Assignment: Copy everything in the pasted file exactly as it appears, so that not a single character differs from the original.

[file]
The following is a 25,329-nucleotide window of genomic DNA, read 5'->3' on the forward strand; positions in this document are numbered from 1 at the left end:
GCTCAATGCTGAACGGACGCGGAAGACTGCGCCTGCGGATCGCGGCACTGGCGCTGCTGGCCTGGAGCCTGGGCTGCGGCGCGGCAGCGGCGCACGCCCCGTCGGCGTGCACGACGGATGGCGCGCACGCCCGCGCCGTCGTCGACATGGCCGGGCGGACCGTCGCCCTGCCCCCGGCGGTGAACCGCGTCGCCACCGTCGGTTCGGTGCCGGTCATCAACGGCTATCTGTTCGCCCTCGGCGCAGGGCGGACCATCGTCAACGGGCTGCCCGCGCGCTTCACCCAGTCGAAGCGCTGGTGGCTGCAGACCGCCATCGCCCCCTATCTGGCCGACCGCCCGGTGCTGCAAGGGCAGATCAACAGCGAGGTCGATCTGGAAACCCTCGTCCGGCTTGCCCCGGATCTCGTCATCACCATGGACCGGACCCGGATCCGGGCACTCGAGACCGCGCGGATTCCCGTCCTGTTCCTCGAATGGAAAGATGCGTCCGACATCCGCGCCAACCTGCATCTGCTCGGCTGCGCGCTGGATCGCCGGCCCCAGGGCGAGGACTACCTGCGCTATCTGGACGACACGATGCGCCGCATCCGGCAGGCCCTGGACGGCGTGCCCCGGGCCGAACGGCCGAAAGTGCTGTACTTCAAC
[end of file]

The following is a 25,329-nucleotide window of genomic DNA, read 5'->3' on the forward strand; positions in this document are numbered from 1 at the left end:
GCTCAATGCTGAACGGACGCGGAAGACTGCGCCTGCGGATCGCGGCACTGGCGCTGCTGGCCTGGAGCCTGGGCTGCGGCGCGGCAGCGGCGCACGCCCCGTCGGCGTGCACGACGGATGGCGCGCACGCCCGCGCCGTCGTCGACATGGCCGGGCGGACCGTCGCCCTGCCCCCGGCGGTGAACCGCGTCGCCACCGTCGGTTCGGTGCCGGTCATCAACGGCTATCTGTTCGCCCTCGGCGCAGGGCGGACCATCGTCAACGGGCTGCCCGCGCGCTTCACCCAGTCGAAGCGCTGGTGGCTGCAGACCGCCATCGCCCCCTATCTGGCCGACCGCCCGGTGCTGCAAGGGCAGATCAACAGCGAGGTCGATCTGGAAACCCTCGTCCGGCTTGCCCCGGATCTCGTCATCACCATGGACCGGACCCGGATCCGGGCACTCGAGACCGCGCGGATTCCCGTCCTGTTCCTCGAATGGAAAGATGCGTCCGACATCCGCGCCAACCTGCATCTGCTCGGCTGCGCGCTGGATCGCCGGCCCCAGGGCGAGGACTACCTGCGCTATCTGGACGACACGATGCGCCGCATCCGGCAGGCCCTGGACGGCGTGCCCCGGGCCGAACGGCCGAAAGTGCTGTACTTCAAC